Yoga is thought to reduce stress; however, few studies have quantified plasma levels of stress hormones. Yoga includes physical postures, meditation, and pranayama (controlled breathing) therefore it is difficult to determine which dose and combination of these components is most beneficial. We hypothesized that a single 15 min bout of 6 breaths per minute would be sufficient to cause a reduction in stress hormones. Ten young healthy males (age 18–35, n=10) were instrumented with brachial arterial catheter for blood draws and respiration was monitored continuously using a double pneumobelt. Blood draws were taken after 15 min of supine rest with baseline ventilation and again after 15 min of slow paced breathing. Average baseline supine respiratory rate was 12.1 ± 0.5 breaths/min and during slow breathing it was 5.5 ± 0.4 breaths/min (p<0.05). After 15 min of slow breathing in the supine position there was a significant reduction in arterial norepinephrine (173.9 ± 15.5 vs 135.6 ± 42.9, p=0.002), cortisol (8.2 ± 0.7 vs 7.3 ± 0.59, p=0.002), and adrenocorticotrophic hormone (ACTH, 15.5 ± 2.4 vs 13.4 ± 2.2, p=0.009). As well, there was a trend for reduction in arterial epinephrine (82 ±28.2 vs 42.7 ± 9.7, p=0.15). These changes are consistent with a reduction in sympathetic nerve activity and a blunting of cortisol. In summary, acute yogic breathing significantly reduces stress hormones.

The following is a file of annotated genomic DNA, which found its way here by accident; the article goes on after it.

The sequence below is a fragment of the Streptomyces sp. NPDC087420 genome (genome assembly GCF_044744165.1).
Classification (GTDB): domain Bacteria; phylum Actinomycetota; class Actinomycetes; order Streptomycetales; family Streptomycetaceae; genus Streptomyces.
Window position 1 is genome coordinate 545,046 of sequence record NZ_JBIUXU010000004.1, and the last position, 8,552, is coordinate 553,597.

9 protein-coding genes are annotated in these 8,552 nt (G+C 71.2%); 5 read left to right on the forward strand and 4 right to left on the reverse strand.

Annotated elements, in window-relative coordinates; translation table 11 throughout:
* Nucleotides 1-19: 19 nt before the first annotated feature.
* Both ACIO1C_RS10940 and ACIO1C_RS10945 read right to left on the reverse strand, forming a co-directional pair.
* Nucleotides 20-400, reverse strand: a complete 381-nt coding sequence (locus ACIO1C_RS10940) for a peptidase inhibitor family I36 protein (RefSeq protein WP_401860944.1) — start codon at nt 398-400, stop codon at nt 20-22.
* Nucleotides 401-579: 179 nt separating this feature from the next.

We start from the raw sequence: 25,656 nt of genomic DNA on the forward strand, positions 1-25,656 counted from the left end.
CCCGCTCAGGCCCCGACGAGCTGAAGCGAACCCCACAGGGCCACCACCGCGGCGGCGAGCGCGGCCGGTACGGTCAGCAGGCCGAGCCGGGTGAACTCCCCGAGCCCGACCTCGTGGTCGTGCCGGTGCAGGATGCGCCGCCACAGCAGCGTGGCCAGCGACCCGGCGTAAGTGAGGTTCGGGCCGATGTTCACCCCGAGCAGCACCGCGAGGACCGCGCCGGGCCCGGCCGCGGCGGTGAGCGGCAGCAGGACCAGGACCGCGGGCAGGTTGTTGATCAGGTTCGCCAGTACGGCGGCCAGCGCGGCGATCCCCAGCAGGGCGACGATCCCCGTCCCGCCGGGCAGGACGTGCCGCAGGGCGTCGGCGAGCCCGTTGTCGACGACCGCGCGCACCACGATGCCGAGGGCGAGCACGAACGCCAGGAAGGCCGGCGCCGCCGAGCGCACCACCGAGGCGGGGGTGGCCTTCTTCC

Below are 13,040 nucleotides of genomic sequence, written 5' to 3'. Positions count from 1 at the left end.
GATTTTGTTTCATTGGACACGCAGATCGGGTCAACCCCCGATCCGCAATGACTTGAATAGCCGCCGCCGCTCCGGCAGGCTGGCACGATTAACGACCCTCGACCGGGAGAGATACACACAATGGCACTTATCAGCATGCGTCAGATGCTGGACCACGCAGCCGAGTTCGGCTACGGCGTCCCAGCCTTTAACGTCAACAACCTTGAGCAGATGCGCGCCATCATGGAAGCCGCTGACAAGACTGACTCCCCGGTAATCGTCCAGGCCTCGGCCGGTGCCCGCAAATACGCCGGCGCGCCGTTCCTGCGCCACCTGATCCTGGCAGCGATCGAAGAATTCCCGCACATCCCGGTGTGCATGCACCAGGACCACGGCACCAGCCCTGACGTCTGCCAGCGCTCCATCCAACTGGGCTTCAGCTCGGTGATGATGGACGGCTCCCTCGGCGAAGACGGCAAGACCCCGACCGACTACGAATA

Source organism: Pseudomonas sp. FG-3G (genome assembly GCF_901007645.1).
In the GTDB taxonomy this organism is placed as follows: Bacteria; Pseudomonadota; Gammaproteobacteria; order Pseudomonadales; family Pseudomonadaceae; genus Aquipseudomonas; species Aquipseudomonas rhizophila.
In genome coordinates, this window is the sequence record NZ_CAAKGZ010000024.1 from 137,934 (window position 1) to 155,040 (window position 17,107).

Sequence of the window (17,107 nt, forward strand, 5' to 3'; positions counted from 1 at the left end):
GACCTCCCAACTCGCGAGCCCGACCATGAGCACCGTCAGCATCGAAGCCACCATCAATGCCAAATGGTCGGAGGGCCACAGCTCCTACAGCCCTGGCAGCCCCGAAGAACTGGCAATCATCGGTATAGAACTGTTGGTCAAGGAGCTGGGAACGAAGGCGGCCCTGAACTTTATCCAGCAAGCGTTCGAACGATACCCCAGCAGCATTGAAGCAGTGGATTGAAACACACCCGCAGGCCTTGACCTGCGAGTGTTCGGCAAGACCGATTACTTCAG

Wehrwein, E. A., Johnson, C. P., Charkoudian, N., Wallin, B. G., & Joyner, M. J. (2012). A single, acute bout of yogic breathing reduces arterial catecholamines and cortisol. The FASEB Journal, 26(1 Supplement), 893-16.